it is critical to both the FHA and its customers
that adequate supervisory processes remain in place.
The Senate Banking Committee approved its
version of FHA legislation on Sept. 19, and it does
not contain an audit provision. The next step is for
the full Senate to consider the bill, which it is
expected to do before the end of the year.
Senate Hearings Explore
Chuck Landes told a Senate panel on Oct. 25 that
debate should no longer focus on whether U.S. GAAP
converges with international accounting standards
but when. Landes, the AICPA’s vice president for
Professional Standards and Services, spoke during
hearings of the Senate Banking Subcommittee on
Securities, Insurance, and Investment that examined
Landes told the panel that the
AICPA supports the goal of creating a single set of
high-quality, comprehensive accounting standards for
public companies in preparation of transparent and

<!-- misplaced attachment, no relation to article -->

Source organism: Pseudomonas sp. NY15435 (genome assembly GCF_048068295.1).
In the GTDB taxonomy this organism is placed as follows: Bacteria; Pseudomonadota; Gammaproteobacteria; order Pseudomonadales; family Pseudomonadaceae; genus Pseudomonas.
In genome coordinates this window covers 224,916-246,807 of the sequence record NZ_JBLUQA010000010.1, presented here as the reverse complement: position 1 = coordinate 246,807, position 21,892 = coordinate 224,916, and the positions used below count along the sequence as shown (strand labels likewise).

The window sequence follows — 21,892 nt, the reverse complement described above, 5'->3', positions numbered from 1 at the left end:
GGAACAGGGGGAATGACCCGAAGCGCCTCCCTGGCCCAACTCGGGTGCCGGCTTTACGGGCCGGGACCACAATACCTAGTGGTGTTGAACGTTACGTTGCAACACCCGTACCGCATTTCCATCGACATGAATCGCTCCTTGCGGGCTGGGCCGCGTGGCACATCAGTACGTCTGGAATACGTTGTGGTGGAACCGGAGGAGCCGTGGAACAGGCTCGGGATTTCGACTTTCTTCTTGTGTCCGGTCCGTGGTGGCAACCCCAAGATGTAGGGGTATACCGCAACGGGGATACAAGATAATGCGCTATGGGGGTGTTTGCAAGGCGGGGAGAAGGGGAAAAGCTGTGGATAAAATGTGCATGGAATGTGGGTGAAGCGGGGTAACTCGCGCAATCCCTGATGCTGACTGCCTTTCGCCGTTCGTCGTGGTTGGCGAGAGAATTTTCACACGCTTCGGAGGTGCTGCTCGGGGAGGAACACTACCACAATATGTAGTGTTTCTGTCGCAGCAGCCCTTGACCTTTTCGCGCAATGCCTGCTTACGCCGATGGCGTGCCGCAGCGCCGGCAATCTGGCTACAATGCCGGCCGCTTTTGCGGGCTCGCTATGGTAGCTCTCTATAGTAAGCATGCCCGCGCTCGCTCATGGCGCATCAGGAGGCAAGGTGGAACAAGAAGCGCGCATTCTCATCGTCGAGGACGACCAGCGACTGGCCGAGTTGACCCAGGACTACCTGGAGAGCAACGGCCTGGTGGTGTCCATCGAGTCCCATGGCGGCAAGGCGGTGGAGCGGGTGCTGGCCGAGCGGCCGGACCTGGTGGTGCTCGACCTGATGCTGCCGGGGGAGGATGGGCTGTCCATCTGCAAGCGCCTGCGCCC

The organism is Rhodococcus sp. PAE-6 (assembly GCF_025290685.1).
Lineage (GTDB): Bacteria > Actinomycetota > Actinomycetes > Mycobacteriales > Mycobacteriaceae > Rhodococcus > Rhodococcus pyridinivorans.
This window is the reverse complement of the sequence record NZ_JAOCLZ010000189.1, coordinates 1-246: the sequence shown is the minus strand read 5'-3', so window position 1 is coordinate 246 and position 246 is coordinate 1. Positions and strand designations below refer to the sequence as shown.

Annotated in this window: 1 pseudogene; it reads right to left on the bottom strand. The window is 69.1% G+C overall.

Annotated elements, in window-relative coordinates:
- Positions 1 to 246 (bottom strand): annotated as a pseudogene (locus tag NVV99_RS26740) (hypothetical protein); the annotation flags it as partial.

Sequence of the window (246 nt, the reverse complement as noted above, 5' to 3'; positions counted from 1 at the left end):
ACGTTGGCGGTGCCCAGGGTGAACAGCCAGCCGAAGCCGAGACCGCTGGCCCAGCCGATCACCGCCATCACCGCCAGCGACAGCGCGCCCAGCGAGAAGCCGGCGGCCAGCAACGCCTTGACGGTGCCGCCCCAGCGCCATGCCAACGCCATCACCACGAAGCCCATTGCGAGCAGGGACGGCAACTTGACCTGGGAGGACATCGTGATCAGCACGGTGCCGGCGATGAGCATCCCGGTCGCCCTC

comparable financial reports throughout the world.
Subcommittee Chairman Jack Reed, D-R.I., said
everyone supports the goal of convergence, but
certain steps must be taken before it is achieved.
The SEC is weighing whether to allow U.S.
firms to report financial results using
International Financial Reporting Standards (IFRS)
rather than U.S. GAAP. The SEC’s concept release
comes on the heels of a proposed rule that would
allow foreign companies filing with the SEC to use
IFRS without reconciling to U.S. GAAP. The proposed
rule considers whether to require additional
disclosures from companies that are not required to
reconcile. The proposed rule is available at www.sec.gov/rules/proposed/2007/33-8818.pdf
. The comment period ended Sept. 24. The concept
release, issued in July, explores the possibility of
giving domestic issuers the alternative to report
using IFRS. The concept release is available at www.sec.gov/rules/concept/2007/33-8831.pdf
. The comment period ended Nov. 13.
Chairman Robert Herz suggested developing a
blueprint for coordinating and completing the
transition to IFRS agreed to by all major
stakeholders. The blueprint should identify the most
orderly, least costly and least disruptive approach
for a transition and should include target dates.
Lisa M. Dinackus is manager of
congressional affairs on the AICPA’s Congressional
& Political Affairs Team.